Academic journal article The Journal of Negro Education

Ebonics and Academic Achievement: The Role of the Counselor

Academic journal article The Journal of Negro Education

Ebonics and Academic Achievement: The Role of the Counselor

Article excerpt

A primary purpose of the school is to foster academic achievement, and a primary goal of the school counselor is to support the overall achievement of students by addressing problems and concerns that present impediments to their education. Regarding the language development of Ebonics-speaking African American youth, this article contends that school counselors must assume the role of consultants to and collaborators with teachers and students toward the fulfillment of two objectives: (a) increasing and improving students ' use of Standard English without depreciating their culturally based dialect, and (b) improving the teacher-student relationship in the language learning process.


Successful communication between counselor and client is the modus operandi of effective counseling and helping. Communication is even more important in cross-cultural counseling situations such as when the counselor and the client come from different cultural backgrounds that suggest language or dialect differences. Bankart (1997) highlights the historical importance of language and culture in the dyadic counseling relationship, concluding that it is important not only for counselors to understand their clients' cultural world view but also to understand the linguistic system clients use to communicate that world view.

Proficiency in Standard English is a legitimate and viable learning goal for African American school youth. However, these students' common engagement with and fluency in Ebonics, or that dialect of English peculiar but not limited to African Americans, suggests that Ebonics is a real and legitimate community-based language system that cannot be ignored or devalued. Thus, whereas African American school youth should be expected and required to learn Standard English, Ebonics should be allowed in certain school-based learning activities. Moreover, as affirmed by the resolutions of the Oakland (California) Unified School District's (OUSD) (1996,1997)1 and the Linguistic Society of America (LSA) (1997), African Americans' use of Ebonics should be incorporated into these and other school activities without demeaning, discrediting, or repudiating its users. This position applies equally to issues related to Ebonics and Ebonics-speaking students in the school counseling setting.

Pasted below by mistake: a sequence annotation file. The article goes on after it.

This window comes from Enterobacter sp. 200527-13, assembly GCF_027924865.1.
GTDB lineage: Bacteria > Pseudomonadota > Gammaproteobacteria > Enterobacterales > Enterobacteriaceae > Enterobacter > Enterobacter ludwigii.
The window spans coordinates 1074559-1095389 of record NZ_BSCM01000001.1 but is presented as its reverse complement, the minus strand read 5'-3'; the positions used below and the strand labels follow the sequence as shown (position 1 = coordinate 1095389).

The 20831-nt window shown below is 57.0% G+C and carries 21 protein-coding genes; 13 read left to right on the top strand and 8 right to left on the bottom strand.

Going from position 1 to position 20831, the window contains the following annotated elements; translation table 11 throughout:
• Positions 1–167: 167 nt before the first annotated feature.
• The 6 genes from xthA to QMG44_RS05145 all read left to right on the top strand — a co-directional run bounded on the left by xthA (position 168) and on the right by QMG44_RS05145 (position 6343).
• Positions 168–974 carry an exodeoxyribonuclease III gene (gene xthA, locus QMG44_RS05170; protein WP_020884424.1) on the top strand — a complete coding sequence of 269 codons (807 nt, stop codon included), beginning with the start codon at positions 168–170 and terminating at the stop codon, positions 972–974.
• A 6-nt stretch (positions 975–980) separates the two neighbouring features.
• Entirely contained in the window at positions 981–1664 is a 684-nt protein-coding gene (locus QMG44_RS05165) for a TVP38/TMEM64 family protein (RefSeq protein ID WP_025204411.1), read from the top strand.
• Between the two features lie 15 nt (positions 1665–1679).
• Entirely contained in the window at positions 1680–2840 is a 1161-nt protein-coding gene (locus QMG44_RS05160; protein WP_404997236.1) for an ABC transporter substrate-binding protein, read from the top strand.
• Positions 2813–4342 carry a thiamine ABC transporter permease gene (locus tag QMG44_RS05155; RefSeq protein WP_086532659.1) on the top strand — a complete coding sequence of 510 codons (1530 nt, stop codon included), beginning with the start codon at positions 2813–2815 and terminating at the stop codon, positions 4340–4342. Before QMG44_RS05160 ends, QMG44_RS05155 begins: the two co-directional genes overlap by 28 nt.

The present article focuses on the school counselor's role as it relates to two areas:

(a) effective counseling of African American students who speak Ebonics; and

(b) consulting and collaborating with teachers to facilitate the effective teaching of Standard English to Ebonics-speaking students while preserving the integrity of these students' indigenous language system. Although the primary focus of this discussion is urban African American youth from preschool through grade 12, there are important secondary implications for African American higher education and adult learners.


Contrary to the Oakland school board's controversial 1996 resolution, which stated that language use, specifically that of African American students in urban settings, was "genetically based," language is learned or culturally based. (The OUSD's amended January 15, 1997, resolution acknowledges this and omits references to language as having any genetic basis.) Black English-speaking persons from different parts of the world speak varieties of English that are peculiar to their cultures or nationalities. Thus, the English spoken by Blacks in Nigeria differs in rules, sounds, and meanings from that spoken by Blacks in Jamaica. Similar disparities are evident in the English of Black South Africans and Black South Carolinians. Correspondingly, the dialect of English spoken by Whites from the Appalachian Mountains region of the U.S. differs from that spoken by Whites in Ireland, the United Kingdom, and Australia. Variations within English, or any other language for that matter, often result from a combination of social, political, historical, geographic, and socioeconomic factors (Beaman, 1994). …

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